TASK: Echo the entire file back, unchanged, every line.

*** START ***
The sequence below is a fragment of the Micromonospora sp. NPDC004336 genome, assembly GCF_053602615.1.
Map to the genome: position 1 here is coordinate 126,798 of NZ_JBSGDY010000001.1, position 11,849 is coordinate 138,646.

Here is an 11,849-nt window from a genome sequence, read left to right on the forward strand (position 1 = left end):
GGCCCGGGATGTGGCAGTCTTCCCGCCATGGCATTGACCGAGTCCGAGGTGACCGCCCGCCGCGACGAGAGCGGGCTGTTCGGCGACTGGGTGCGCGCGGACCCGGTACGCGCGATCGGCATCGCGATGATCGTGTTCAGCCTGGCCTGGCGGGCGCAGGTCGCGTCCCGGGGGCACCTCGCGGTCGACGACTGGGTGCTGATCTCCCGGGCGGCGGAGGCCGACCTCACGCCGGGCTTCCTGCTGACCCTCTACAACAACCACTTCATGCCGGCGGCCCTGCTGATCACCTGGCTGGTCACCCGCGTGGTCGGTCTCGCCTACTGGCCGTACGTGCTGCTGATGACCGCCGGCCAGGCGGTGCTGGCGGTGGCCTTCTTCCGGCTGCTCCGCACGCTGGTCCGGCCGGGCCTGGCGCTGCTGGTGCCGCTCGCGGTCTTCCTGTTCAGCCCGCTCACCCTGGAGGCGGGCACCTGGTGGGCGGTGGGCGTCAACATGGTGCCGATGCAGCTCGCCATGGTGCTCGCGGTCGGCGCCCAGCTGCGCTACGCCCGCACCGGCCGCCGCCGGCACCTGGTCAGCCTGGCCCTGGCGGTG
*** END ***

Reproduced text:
The sequence below is a fragment of the Micromonospora sp. NPDC004336 genome, assembly GCF_053602615.1.
Map to the genome: position 1 here is coordinate 126,798 of NZ_JBSGDY010000001.1, position 11,849 is coordinate 138,646.

Here is an 11,849-nt window from a genome sequence, read left to right on the forward strand (position 1 = left end):
GGCCCGGGATGTGGCAGTCTTCCCGCCATGGCATTGACCGAGTCCGAGGTGACCGCCCGCCGCGACGAGAGCGGGCTGTTCGGCGACTGGGTGCGCGCGGACCCGGTACGCGCGATCGGCATCGCGATGATCGTGTTCAGCCTGGCCTGGCGGGCGCAGGTCGCGTCCCGGGGGCACCTCGCGGTCGACGACTGGGTGCTGATCTCCCGGGCGGCGGAGGCCGACCTCACGCCGGGCTTCCTGCTGACCCTCTACAACAACCACTTCATGCCGGCGGCCCTGCTGATCACCTGGCTGGTCACCCGCGTGGTCGGTCTCGCCTACTGGCCGTACGTGCTGCTGATGACCGCCGGCCAGGCGGTGCTGGCGGTGGCCTTCTTCCGGCTGCTCCGCACGCTGGTCCGGCCGGGCCTGGCGCTGCTGGTGCCGCTCGCGGTCTTCCTGTTCAGCCCGCTCACCCTGGAGGCGGGCACCTGGTGGGCGGTGGGCGTCAACATGGTGCCGATGCAGCTCGCCATGGTGCTCGCGGTCGGCGCCCAGCTGCGCTACGCCCGCACCGGCCGCCGCCGGCACCTGGTCAGCCTGGCCCTGGCGGTG